We only need to look at Scotland to see that more needs to be done. Despite generating electricity with almost 100% renewable energy (including exports), Scotland continues to experience some of the most expensive energy bills in Europe. 

Want to learn more? Check out our page: Why Scotland should have cheaper electricity than England.

Will renewable energy continue getting cheaper?

By 2030, technology advancements and improvements could slash prices by a quarter for wind and by half for solar, according to a report – titled X-Change: Electricity – by clean energy think tank, RMI. The report was published in partnership with the Bezos Earth Fund, Global Optimism, and Systems Change Lab. 

However, the UK and the world will need to bring the energy market up to speed to ensure it’s suitable for renewable energy. Achieving this will mean overall energy costs will become cheaper quicker. 

Research from Professor Grubb proposes a ‘green power pool’, which would involve combining long-term contracts with renewable energy generators – like Contracts for Difference – and selling that on to consumers. This essentially means the price of energy would mainly be set by the actual investment costs of generators, rather than gas-driven wholesale markets.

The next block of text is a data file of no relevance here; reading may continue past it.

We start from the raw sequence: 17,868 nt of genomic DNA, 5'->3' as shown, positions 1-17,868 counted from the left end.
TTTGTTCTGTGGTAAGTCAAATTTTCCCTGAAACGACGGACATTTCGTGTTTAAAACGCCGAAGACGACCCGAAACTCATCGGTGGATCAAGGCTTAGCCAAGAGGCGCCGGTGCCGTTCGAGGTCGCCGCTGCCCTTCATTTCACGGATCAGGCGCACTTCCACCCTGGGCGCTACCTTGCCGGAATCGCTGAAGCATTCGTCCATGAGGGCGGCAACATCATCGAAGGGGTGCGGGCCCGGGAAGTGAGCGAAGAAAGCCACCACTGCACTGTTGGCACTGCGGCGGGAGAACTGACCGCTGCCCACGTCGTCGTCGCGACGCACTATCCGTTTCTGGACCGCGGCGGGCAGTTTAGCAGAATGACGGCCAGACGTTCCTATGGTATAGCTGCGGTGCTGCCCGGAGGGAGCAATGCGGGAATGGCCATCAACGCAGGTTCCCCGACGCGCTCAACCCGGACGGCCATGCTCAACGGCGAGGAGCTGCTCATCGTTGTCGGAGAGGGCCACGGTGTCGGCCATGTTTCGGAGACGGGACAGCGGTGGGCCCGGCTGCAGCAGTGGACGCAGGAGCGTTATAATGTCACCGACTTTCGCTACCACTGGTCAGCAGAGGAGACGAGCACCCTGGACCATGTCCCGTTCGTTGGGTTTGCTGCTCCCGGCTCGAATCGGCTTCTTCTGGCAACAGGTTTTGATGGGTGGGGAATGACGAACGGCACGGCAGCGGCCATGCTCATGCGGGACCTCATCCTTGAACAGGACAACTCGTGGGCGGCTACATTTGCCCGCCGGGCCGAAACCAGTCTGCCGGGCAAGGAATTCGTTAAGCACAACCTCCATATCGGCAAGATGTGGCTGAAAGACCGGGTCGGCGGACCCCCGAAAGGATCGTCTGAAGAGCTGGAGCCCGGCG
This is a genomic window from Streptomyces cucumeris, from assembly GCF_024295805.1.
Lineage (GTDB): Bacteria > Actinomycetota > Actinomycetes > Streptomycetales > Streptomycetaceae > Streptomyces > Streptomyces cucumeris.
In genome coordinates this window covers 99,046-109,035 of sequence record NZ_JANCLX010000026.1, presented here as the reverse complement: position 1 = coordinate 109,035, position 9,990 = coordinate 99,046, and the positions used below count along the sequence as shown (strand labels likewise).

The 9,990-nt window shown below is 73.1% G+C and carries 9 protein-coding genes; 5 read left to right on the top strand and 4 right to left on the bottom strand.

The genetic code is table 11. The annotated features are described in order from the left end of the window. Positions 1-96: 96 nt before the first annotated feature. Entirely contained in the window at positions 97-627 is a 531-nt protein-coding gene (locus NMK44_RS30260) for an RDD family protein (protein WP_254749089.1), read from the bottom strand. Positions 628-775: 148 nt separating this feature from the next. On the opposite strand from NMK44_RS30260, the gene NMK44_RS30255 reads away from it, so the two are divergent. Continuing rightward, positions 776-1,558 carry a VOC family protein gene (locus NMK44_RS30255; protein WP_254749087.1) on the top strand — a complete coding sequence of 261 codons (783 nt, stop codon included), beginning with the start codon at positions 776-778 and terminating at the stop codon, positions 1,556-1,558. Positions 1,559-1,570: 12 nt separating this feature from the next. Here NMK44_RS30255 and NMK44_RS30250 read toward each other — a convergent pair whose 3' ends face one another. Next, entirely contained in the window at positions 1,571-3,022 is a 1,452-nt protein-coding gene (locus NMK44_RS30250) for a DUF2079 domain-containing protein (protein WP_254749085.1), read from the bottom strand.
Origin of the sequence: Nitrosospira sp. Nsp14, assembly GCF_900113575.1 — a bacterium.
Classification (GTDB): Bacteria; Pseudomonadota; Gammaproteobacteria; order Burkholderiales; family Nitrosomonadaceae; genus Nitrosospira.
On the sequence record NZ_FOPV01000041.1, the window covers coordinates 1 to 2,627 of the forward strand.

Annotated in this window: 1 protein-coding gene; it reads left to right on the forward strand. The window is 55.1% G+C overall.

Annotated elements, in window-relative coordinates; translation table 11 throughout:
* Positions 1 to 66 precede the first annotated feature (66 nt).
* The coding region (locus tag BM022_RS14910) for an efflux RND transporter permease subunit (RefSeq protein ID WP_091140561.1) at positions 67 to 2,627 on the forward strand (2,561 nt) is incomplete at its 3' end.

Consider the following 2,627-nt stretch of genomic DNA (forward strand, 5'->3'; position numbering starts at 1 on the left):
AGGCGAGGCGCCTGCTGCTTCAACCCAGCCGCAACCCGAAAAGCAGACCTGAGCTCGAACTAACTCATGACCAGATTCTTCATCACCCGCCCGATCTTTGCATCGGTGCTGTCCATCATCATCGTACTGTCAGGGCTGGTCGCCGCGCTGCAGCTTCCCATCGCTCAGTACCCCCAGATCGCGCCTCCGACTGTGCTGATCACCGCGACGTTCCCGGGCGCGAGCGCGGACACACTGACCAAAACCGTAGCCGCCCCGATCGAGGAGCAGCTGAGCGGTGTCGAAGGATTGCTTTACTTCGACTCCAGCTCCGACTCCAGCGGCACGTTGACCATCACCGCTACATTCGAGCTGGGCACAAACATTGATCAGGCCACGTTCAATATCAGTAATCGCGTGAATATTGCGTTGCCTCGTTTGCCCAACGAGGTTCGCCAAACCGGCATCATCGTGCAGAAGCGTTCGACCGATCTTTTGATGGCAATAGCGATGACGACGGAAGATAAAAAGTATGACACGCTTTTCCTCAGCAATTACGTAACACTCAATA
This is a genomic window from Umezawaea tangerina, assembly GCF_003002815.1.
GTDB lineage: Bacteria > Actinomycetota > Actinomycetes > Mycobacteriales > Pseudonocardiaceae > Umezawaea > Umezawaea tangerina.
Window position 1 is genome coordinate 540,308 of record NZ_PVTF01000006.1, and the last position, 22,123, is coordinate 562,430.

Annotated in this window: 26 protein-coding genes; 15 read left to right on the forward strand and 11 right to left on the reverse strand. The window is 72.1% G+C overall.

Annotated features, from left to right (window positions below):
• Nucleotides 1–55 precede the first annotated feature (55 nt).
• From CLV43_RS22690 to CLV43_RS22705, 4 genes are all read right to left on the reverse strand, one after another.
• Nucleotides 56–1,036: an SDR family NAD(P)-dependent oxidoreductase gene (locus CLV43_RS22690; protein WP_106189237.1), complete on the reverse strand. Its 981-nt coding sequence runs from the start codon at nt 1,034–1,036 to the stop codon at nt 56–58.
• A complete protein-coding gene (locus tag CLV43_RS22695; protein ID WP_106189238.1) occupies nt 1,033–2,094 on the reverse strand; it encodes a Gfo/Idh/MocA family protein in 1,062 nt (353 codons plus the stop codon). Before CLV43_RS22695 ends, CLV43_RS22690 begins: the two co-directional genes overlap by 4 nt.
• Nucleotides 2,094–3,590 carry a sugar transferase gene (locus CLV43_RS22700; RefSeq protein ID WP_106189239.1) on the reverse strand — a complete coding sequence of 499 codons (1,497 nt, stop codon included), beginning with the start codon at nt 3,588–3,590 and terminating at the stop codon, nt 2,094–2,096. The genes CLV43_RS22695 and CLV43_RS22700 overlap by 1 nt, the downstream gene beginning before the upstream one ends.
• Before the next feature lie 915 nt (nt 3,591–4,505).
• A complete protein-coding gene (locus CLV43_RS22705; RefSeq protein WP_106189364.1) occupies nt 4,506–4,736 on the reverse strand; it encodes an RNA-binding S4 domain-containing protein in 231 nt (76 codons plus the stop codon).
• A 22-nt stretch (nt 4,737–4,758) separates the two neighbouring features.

Will the UK be using more renewable energy?

The government has set a goal of reaching net zero emissions by 2050, and a large portion of their plan involves switching from fossil fuels to renewables. For example, it’s already set some goals, such as increasing offshore wind capacity from 11 GW to 50 GW by 2030. 

The proportion of electricity generated from different sources has changed over time. The proportion has increased from 3% in 2000 to 42% in 2022, whereas fossil fuel generation has declined from 73% in 2000 to 41% in 2022. 

While our use of fossil fuels is still quite high, this is because – as previously mentioned – that renewable energy can’t cope with the demand of electricity generated in the UK. Over time, this is due to change and renewable energy increases year on year.

The history of energy prices in the UK

Energy prices were stable or fell from 2013 to 2020, but generally, they have steadily increased thanks to inflation. 

In 2005, for example, the price of gas was around 2.24p per kWh, while electricity was around 3.57p per kWh. By 2015, gas prices increased to around 5.7p per kWh and electricity was around 9p per kWh.